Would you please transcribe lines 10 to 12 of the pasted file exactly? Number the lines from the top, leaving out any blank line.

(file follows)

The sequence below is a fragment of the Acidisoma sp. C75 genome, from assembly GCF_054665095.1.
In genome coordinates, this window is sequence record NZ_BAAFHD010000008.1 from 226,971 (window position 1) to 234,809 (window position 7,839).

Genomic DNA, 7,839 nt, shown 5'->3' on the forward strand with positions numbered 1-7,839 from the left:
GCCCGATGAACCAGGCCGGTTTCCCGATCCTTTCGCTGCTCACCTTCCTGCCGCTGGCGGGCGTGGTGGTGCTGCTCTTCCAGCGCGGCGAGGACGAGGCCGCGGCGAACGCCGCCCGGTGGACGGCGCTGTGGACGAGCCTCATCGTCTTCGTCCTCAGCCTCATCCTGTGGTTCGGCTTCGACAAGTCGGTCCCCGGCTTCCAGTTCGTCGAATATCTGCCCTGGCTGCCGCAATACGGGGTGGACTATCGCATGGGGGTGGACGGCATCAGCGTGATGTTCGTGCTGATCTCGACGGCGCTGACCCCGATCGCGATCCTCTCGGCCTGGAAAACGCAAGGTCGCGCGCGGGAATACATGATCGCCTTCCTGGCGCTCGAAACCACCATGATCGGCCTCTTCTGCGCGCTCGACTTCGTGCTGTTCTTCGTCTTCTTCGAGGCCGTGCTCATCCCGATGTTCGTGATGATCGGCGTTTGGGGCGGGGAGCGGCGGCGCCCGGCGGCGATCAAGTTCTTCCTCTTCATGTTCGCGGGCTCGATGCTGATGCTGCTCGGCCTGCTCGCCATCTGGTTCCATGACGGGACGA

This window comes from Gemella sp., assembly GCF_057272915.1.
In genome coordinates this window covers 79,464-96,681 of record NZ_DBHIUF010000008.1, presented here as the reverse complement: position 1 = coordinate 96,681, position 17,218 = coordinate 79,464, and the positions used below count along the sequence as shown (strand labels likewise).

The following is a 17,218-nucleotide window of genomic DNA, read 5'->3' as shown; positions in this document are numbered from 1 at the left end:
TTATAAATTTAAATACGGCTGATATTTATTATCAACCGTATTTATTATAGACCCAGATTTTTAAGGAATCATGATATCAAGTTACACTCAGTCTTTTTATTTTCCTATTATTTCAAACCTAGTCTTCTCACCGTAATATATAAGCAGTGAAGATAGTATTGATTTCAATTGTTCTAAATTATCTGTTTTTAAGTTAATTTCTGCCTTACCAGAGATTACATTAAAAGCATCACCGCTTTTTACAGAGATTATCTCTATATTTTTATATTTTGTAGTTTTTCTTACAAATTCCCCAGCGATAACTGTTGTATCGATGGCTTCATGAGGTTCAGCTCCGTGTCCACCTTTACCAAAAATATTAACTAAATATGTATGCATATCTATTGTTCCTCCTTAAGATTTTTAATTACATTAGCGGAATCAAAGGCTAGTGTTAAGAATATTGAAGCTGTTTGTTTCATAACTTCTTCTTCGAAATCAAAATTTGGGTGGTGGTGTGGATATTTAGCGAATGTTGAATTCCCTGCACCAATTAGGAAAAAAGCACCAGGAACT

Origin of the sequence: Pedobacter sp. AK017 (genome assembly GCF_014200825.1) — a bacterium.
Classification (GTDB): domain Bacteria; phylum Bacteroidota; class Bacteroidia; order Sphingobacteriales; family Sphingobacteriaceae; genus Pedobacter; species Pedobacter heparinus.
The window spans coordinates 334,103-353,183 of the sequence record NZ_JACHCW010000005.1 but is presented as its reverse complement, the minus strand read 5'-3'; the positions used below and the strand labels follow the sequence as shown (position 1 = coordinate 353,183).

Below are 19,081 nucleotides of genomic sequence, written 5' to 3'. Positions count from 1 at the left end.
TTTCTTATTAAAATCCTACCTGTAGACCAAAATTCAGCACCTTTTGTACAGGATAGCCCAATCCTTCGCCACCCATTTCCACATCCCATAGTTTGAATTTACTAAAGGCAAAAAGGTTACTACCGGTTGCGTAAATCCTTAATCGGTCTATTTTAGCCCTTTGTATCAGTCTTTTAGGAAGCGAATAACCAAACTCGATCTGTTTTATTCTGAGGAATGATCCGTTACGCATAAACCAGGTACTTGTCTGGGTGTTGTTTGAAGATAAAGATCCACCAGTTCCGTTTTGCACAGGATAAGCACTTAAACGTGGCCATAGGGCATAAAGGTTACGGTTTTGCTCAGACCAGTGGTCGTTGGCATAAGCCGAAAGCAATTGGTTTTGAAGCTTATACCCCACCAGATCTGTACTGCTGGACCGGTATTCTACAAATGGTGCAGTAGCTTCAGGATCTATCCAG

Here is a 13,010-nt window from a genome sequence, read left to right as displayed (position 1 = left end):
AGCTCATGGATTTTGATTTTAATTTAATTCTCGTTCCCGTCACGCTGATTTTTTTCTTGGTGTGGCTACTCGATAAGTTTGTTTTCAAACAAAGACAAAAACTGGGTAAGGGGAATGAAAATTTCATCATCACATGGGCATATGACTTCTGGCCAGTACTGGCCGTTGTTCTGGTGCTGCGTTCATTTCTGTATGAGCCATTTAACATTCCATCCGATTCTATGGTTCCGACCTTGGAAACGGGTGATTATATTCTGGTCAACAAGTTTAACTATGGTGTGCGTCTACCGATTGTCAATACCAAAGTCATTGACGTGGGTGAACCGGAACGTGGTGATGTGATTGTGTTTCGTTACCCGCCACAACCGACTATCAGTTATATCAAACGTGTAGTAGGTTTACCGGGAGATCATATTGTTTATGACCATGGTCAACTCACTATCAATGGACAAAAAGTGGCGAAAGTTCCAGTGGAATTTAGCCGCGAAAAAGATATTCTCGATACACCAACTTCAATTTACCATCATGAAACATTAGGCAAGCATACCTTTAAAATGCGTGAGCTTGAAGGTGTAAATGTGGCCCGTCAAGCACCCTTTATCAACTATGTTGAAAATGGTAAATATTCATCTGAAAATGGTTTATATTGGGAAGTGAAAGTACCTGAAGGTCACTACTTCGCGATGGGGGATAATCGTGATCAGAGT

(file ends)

Classification (GTDB): domain Bacteria; phylum Bacteroidota; class Bacteroidia; order Sphingobacteriales; family Sphingobacteriaceae; genus Pedobacter; species Pedobacter heparinus.
The window spans coordinates 334,103-353,183 of the sequence record NZ_JACHCW010000005.1 but is presented as its reverse complement, the minus strand read 5'-3'; the positions used below and the strand labels follow the sequence as shown (position 1 = coordinate 353,183).

Below are 19,081 nucleotides of genomic sequence, written 5' to 3'. Positions count from 1 at the left end.